The official text of the Ordinary is from the Roman Missal with English translations approved by the National Conference of Bishops of the United States, published by authority of the Bishops' Commission on the Liturgical Apostolate.

NOTE: This was the official English version of the Order of Mass from the 1965 Roman Missal, published directly after the Second Vatican Council ended in 1965. This was the English Mass used from 1965 until 1969-70, when Paul VI promulgated the New Order of Mass (Novus Ordo Missae), and imposed it on the Latin Rite (the Novus Ordo is the current normative Mass of the Latin Rite). This interim Mass is much closer to the intended fruit of Vatican II's Sacrosanctum Concilum than the New Mass of 1970. It is essentially the Tridentine Latin Mass in English with minor modifications.

Many rubrical similarities exist between the 1965 Missal and the New Mass of 1970. Obviously, an option for use of the vernacular exists in the1965. Furthermore, as in the Novus Ordo, it is at the discretion of the celebrant to either face the East ("ad orientem") or the people ("versus ad populum"). An option for concelebration was also introduced in the 1965 (this was formerly restricted to Ordination Masses).The required Mass vestments were also simplified (e.g., optionality of the maniple).In 1967, the cope was supressed in the Asperges (rite of aspersion at High Mass). The chasuble was worn in its stead. The Canon was still required to be read in Latin until 1967, when it was permitted in the vernacular. - The Interim Missal

  • Thanks. For what I read, it seems to me, in general, the answer was no. This is, in 19th century England, the readings were in Latin and not from the DR Bible. In 19th century Spain, the readings were in Latin and not from the "Biblia de Petisco y Torres Amat". Same in Italy, Portugal, United States, and etc etc. Exceptions existed, as you mention, but in general Latin (or Greek or Hebrew) was the norm.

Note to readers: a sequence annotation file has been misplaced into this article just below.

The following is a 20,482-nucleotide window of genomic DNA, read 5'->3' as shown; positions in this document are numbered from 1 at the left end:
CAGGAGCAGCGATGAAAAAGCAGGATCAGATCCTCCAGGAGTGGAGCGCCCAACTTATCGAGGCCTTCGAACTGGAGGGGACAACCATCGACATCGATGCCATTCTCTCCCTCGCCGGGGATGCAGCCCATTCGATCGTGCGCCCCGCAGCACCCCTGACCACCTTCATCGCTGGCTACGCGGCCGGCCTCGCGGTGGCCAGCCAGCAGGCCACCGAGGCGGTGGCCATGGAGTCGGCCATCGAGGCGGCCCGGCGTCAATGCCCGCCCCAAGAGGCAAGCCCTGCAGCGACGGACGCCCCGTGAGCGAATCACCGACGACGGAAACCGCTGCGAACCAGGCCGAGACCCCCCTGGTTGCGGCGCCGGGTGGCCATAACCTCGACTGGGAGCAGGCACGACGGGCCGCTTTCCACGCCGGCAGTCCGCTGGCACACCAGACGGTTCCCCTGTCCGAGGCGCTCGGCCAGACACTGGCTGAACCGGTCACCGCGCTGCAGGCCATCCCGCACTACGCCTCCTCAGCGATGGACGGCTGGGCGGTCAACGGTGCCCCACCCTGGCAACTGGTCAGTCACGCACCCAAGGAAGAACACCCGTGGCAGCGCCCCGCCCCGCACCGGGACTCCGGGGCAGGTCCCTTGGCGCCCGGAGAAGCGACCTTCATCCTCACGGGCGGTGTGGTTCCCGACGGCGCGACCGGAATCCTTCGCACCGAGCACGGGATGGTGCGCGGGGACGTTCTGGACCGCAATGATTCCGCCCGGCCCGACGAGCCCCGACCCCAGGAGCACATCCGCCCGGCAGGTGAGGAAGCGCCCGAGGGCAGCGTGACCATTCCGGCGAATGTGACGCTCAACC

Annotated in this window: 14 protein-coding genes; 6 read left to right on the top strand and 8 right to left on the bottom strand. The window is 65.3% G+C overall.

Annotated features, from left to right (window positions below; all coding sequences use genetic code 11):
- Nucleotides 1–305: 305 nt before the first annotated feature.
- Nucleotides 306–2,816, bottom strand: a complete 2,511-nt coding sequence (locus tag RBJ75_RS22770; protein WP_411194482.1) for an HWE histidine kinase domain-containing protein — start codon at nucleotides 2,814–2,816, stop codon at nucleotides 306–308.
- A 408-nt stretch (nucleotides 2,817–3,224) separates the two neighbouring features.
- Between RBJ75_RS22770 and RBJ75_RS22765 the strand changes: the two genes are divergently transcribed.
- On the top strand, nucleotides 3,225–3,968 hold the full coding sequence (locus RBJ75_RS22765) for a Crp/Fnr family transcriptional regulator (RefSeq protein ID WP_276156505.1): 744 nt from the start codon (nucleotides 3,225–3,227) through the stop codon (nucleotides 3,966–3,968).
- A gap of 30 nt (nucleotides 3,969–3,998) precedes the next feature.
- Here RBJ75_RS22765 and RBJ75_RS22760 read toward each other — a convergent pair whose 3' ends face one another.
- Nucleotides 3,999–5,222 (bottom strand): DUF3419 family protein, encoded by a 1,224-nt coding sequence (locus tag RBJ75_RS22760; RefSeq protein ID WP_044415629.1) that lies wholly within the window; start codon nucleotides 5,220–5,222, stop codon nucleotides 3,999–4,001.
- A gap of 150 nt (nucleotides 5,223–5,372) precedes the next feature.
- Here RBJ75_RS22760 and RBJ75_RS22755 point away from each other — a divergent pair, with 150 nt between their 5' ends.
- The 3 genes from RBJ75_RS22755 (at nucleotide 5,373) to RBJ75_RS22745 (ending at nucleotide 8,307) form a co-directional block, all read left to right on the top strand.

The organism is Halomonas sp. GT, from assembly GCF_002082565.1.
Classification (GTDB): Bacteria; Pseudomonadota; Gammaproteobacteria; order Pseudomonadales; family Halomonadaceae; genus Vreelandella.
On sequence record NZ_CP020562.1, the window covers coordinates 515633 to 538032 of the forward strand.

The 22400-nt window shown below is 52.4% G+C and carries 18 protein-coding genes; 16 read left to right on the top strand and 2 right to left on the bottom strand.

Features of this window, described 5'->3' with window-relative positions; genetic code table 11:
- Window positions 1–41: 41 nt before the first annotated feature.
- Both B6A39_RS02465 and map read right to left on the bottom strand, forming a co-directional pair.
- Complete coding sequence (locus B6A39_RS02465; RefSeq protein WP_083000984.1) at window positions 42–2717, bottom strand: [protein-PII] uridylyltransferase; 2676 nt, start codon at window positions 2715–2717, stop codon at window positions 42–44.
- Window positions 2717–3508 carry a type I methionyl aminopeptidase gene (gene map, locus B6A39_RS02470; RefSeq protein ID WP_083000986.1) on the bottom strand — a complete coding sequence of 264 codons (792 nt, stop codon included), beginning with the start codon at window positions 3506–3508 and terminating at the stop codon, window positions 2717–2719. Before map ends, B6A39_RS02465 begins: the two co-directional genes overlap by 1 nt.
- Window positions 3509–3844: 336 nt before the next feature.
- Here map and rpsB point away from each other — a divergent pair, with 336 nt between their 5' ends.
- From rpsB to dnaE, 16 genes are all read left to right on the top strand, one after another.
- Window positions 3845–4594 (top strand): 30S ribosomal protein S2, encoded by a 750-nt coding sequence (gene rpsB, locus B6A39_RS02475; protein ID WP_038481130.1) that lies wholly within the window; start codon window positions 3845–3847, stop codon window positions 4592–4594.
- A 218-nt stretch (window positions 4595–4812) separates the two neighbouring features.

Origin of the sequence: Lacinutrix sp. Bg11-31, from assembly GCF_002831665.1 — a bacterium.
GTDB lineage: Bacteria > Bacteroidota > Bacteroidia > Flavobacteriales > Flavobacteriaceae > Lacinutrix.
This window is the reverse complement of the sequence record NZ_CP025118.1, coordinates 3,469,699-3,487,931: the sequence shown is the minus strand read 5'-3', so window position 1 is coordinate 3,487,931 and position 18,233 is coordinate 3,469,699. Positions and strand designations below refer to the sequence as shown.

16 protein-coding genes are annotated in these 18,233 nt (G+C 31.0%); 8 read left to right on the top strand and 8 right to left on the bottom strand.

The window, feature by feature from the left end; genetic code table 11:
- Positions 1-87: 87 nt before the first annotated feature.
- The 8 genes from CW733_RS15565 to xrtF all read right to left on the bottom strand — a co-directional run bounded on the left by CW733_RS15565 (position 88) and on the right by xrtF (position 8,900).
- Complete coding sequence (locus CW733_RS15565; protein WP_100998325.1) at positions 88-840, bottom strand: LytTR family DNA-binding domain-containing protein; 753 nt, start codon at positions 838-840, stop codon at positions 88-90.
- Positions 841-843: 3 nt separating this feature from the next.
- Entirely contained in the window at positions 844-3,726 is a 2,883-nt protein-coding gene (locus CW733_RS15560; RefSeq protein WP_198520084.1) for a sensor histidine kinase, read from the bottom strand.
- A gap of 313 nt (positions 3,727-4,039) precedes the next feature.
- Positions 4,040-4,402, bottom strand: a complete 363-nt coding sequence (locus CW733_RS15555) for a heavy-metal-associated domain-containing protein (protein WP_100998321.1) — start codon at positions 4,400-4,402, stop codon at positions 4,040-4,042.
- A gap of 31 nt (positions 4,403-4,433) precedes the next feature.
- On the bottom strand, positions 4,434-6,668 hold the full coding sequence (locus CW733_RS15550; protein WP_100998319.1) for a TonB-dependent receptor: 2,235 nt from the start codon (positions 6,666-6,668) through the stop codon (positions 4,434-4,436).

– luchonacho
    Commented Feb 3, 2020 at 8:31
  • Btw, this question might interest you.
    – luchonacho
    Commented Feb 4, 2020 at 11:28

I am also old enough to remember the Epistle and Gospel being read in English on Sundays after they had been read or chanted in Latin. This custom has a long history. In the USA it goes back at least to the first Synod of Baltimore (1791) convened by Bishop John Carroll, the first diocesan Bishop in the USA after independence. I have read that Bishop Carroll made this custom mandatory on Sundays and feasts. In Ipswich, Suffolk, the first post-Reformation Catholic Church was founded by a French priest who escaped the revolution. He realised that his English was not easily understood, so he arranged for a layman to read the Gospel in English after it had been read in Latin - c200 years ago! In our church, on Palm Sunday and Good Friday, I remember that the Passion was read in English by a layman while the priest read the Passion inaudibly in Latin at the altar. Sadly, those who celebrate the EF Mass seem to be unaware of this long tradition, or they haven't read 'Summorum Pontificum' thoroughly: "Art. 6. In Masses with a congregation celebrated according to the Missal of Blessed John XXIII, the readings may be proclaimed also in the vernacular, using editions approved by the Apostolic See." Listening to Sacred Scripture being read in one's own language is far superior to reading the Scriptures silently in a translation while a priest proclaims them in Latin (assuming one has a translation - I note that some who attend EF Masses do not)....and I love both Latin (e.g. in the Ordinary) and the Scriptures! [Richard Jones]

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    – agarza
    Commented Apr 15, 2021 at 23:37

After the gospel and before the Nicene Creed at Sunday (and holy day) masses, the Epistle and Gospel readings, which had already been recited (or chanted in high masses) were repeated in the vernacular. (Source: I'm old enough to have been there.) The same practice is followed in the traditional Latin masses that I attend nowadays.

  • This practice you follow is far from universal in the Extraordinary Form of the Mass. I know several places where the vernacular is not done. It simply lengthens the Mass somewhat. What do they do on Good Friday when the Passion is read?
    – Ken Graham
    Commented Feb 1, 2020 at 13:47